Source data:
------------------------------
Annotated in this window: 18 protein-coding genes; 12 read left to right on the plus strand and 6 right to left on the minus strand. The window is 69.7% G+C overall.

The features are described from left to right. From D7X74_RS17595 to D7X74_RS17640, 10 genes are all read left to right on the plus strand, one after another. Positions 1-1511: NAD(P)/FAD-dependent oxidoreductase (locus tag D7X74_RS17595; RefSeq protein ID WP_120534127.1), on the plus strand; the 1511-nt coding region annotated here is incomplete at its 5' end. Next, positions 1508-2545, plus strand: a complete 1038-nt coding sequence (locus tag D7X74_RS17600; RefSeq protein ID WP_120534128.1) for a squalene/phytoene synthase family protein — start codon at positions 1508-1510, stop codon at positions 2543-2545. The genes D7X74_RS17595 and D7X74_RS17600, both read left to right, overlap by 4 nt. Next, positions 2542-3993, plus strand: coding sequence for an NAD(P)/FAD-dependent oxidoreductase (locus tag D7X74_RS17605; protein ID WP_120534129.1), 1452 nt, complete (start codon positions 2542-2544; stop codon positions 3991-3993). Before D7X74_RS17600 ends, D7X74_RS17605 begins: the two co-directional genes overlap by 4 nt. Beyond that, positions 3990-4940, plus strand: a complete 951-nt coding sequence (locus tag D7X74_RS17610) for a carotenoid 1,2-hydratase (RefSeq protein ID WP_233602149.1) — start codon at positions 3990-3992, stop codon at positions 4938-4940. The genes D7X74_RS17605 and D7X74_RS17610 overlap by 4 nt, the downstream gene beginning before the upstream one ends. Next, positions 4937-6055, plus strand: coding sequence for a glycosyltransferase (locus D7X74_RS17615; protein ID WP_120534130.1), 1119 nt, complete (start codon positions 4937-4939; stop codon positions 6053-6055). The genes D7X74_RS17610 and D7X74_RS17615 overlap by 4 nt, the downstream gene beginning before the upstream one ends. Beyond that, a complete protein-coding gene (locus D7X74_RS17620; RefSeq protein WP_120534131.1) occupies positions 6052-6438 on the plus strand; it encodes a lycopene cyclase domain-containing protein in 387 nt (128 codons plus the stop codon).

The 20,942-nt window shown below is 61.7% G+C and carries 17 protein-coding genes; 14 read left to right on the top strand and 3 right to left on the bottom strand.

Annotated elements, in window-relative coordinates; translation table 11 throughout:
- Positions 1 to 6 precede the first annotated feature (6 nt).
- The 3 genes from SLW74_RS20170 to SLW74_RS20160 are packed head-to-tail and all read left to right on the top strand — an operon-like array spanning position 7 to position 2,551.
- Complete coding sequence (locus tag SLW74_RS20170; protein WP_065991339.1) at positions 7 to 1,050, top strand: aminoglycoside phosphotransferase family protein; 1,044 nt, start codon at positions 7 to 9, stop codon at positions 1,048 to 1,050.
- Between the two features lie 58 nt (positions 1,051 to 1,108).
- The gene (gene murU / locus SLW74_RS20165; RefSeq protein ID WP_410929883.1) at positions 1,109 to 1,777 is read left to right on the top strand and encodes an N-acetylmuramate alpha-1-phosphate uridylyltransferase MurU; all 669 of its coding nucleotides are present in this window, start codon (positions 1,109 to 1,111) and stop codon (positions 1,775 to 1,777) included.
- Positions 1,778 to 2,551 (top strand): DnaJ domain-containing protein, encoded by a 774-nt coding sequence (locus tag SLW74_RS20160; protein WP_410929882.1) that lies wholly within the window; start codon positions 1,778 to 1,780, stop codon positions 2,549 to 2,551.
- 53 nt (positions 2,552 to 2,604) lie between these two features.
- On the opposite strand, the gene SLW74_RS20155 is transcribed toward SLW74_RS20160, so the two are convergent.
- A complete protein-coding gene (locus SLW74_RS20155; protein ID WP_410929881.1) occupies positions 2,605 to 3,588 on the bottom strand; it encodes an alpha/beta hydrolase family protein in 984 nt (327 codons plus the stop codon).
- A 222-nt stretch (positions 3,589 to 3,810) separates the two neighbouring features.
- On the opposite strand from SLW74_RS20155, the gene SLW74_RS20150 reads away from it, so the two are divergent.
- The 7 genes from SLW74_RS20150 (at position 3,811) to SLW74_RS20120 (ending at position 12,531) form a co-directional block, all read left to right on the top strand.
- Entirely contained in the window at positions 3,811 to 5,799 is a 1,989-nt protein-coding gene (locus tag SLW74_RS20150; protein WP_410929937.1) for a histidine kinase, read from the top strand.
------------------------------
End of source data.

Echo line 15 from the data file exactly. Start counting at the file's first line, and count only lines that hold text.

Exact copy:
- On the opposite strand from SLW74_RS20155, the gene SLW74_RS20150 reads away from it, so the two are divergent.